Implantable medical device 101 includes an anti-tachyarrhythmia therapy circuit 120 that selects and times anti-tachyarrhythmia therapies using cardiac cycle length stability. In various embodiments, anti-tachyarrhythmia therapy circuit 120 provides implantable medical device 101 with ATP and cardioversion/defibrillation therapy modes. An ATP therapy mode is selected when the cardiac cycle length is determined to be substantially stable for at least a short period that last over a plurality of heart beats. The delivery of the selected ATP therapy is initiated while the cardiac cycle length is substantially stable. In one embodiment, the cardiac cycle stability is measured by the detection of SVTC. Various embodiments of system 120 are discussed below, with reference to FIGS. 2 and 3. In various embodiments, implantable medical device 101 also includes one or more of other cardiac electrical therapy circuits such as an anti-bradyarrhythmia circuit, a cardiac resynchronization therapy (CRT) circuit, a cardiac remodeling control therapy (RCT) circuit.

External system 102 allows for programming of implantable medical device 101 and receives signals acquired by implantable medical device 101. In one embodiment, external system 102 includes a programmer. In another embodiment, external system 102 is a patient management system including an external device in proximity of implantable medical device 101, a remote device in a relatively distant location, and a telecommunication network linking the external device and the remote device. The patient management system allows access to implantable medical device 101 from a remote location, such as for monitoring patient status and adjusting therapies. Telemetry link 103 is a wireless communication link providing for bidirectional data transmission between implantable medical device 101 and external system 102. In one embodiment, telemetry link 103 is an inductive telemetry link. In an alternative embodiment, telemetry link 103 is a far-field radio-frequency telemetry link. Telemetry link 103 provides for data transmission from implantable medical device 101 to external system 102. This may include, for example, transmitting real-time physiological data acquired by implantable medical device 101, extracting physiological data acquired by and stored in implantable medical device 101, extracting therapy history data stored in implantable medical device 101, and extracting data indicating an operational status of implantable medical device 101 (e.g., battery status and lead impedance). Telemetry link 103 also provides for data transmission from external system 102 to implantable medical device 101. This may include, for example, programming implantable medical device 101 to acquire physiological data, programming implantable medical device 101 to perform at least one self-diagnostic test (such as for a device operational status), programming implantable medical device 101 to enable an available monitoring or therapeutic function (such as ATP), and programming implantable medical device 101 to adjust therapeutic parameters such as pacing and/or cardioversion/defibrillation parameters.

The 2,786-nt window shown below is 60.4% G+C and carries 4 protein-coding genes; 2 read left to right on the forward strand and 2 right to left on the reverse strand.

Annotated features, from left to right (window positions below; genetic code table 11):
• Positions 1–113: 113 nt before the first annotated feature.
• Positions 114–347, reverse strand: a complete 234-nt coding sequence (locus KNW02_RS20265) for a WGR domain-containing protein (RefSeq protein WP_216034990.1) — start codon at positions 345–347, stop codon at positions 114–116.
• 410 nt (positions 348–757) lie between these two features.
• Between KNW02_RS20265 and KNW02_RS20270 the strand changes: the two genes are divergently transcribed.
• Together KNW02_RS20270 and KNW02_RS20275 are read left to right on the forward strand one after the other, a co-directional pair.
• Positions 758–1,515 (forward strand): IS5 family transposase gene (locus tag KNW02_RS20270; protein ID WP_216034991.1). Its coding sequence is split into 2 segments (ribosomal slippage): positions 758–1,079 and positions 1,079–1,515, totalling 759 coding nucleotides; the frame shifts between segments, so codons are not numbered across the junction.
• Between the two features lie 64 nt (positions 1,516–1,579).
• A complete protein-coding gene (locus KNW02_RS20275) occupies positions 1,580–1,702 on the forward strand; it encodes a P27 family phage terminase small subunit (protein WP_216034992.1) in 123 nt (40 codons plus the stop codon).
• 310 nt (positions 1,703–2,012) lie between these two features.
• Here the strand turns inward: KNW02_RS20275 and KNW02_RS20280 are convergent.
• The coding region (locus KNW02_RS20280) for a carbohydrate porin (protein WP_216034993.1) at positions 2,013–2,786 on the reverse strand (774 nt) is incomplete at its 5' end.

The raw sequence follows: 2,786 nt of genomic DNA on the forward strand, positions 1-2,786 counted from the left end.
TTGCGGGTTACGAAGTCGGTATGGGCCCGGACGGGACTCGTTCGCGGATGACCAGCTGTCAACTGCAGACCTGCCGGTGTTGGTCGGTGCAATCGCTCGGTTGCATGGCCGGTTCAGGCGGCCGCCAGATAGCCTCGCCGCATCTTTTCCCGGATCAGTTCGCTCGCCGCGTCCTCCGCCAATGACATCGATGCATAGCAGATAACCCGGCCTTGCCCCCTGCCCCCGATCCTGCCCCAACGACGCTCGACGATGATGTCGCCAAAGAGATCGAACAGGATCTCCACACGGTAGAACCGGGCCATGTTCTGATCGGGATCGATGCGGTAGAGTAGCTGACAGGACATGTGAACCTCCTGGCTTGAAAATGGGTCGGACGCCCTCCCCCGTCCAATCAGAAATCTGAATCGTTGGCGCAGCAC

FIG. 2 is a block diagram illustrating an embodiment of an anti-tachyarrhythmia therapy circuit 220, which is a specific embodiment of anti-tachyarrhythmia therapy circuit 120. Anti-tachyarrhythmia therapy circuit 220 includes a sensing circuit 222, a pacing output circuit 224, a tachyarrhythmia detector 226, a tachyarrhythmia classifier 228, a cycle length stability analyzer 230, a primary duration timer 232, a secondary duration timer 234, and an ATP controller 236.

Sensing circuit 222 senses one or more cardiac signals through one or more leads such as leads 105 and 110. Pacing output circuit 224 delivers pacing pulses to the heart through one or more leads such as leads 105 and 110. Tachyarrhythmia detector 226 detects a tachyarrhythmia episode using the one or more cardiac signals. Tachyarrhythmia classifier 228 classifies the detected tachyarrhythmia episode as one of predetermined types of tachyarrhythmia. Cycle length stability analyzer 230 analyzes the stability of cardiac cycle lengths indicated by the one or more cardiac signals.